Located in the District of Columbia and Maryland, the beautiful Chesapeake & Ohio Canal National Historical Park was developed in 1961 as a national monument to protect the forgotten remains of the Chesapeake and Ohio Canal and its original structures.
Located near the border with Maryland and connecting to the Harpers Ferry National Historical Park and Appalachian National Scenic Trail, the park is packed with activities and scenic places to admire.
One of the best things that you can do during your visit stays in a historical lockhouse. If you want to live a day like a lockkeeper, this is the perfect opportunity.
The lockhouse can hold up to eight people, is fully furnished, and promises to be an experience to remember.
Next, visit the Great Falls Tavern Visitor Center located in the heart of the park. It is the perfect place to take a walking tour with a park ranger or enjoy the surroundings alone with a solo phone tour.
Of course, it would be a shame not to experience Great Falls. The area offers three overlooks of the picturesque waterfalls and Potomac River.
It will take you 5-10 minutes to walk from one to the other, and they are also accessible for people with disabilities and strollers.
There, you can enjoy many activities such as fishing, rock climbing, white water rafting, and canoeing.
Chesapeake Bay Watershed
Location: Moorefield, West Virginia
Located in the Mid-Atlantic region, separated from the Atlantic Ocean, the largest estuary in the USA, Chesapeake Bay Watershed has more than 150 rivers and streams.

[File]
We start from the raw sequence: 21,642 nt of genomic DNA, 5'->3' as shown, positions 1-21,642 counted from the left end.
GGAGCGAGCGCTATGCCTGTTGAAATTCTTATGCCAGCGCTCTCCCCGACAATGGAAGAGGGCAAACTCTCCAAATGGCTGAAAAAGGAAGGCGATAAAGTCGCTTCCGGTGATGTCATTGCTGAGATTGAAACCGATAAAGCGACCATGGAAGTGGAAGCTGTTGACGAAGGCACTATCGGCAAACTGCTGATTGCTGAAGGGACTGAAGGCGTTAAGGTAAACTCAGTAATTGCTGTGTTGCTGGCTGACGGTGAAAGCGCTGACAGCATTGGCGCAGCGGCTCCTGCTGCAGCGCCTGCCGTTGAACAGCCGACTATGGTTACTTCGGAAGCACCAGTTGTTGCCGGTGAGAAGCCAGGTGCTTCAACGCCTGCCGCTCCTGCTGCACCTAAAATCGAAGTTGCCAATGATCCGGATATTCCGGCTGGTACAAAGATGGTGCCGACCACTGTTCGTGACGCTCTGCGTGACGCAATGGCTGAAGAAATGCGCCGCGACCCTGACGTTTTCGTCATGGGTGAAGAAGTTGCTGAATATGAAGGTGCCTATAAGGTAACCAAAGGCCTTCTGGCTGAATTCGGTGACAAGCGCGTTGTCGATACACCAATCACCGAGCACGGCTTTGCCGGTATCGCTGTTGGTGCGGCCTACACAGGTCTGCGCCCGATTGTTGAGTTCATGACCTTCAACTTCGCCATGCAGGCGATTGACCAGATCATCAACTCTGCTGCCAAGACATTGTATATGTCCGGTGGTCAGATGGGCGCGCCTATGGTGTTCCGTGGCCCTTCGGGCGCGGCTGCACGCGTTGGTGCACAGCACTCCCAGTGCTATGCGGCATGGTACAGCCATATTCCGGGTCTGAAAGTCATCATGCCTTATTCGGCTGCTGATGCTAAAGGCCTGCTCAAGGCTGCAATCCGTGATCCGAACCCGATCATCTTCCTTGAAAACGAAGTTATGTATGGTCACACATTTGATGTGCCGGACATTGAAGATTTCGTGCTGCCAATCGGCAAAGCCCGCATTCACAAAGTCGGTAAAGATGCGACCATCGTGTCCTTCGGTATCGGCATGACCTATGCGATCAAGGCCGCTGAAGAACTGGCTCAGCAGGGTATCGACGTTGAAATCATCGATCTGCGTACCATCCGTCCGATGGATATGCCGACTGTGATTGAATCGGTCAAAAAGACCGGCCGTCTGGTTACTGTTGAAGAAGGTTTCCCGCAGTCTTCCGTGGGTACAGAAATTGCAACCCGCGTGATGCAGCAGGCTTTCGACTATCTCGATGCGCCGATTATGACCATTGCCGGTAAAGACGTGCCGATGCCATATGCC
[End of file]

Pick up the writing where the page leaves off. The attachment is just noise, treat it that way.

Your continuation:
Including 300 species of fish, shellfish, and crab. Many have described the bay as a national treasure with outstanding environmental, economic, and recreational value.
Unfortunately, since the 1970s the water quality in the bay has not been the best since nearly 30% of the watershed is composed of agricultural lands.
The health of the bay improved in 2015, but climate change is also a significant problem that the Bay is facing.
For decades, the Chesapeake Bay Program (CBP) has worked with the US Environmental Protection Agency (EPA) in the Bay Watershed, as well as many other partners to solve the enormous problems of restoring the Bay and its tributaries.
Gauley River National Recreation Area
Location: Summersville, West Virginia
The beautiful Gauley River National Recreation Area was established in 1988 to protect the gorges and speedy, winding waters of 25 miles of the Gauley River and five miles of the Meadow River.
The Gauley River National Recreation Area is known for its whitewater rafting. In fact, the area is known as one of the best spots for whitewater rafting in the country.
Many enthusiasts come to the Gauley every fall season to paddle. The river is divided into two sections: Upper Gauley and Lower Gauley.
The Gauley River National Recreation Area offers 28 miles of rugged terrain, dropping more than 668 feet. There are also over 100 Gauley River rapids, of which 50 are rated Class III and higher.
The season begins the first weekend after Labor Day and continues for six weekends.
Besides whitewater rafting, the Gauley offers some fantastic natural sceneries and is also an excellent place for hiking, camping, fishing, and climbing. Anglers can enjoy trout fishing.
The river is also stocked with golden, rainbow, and brown trout. Muskie, walleye, and bass can also be caught.
Climbers are likewise becoming more interested in the cliff-lined coastlines.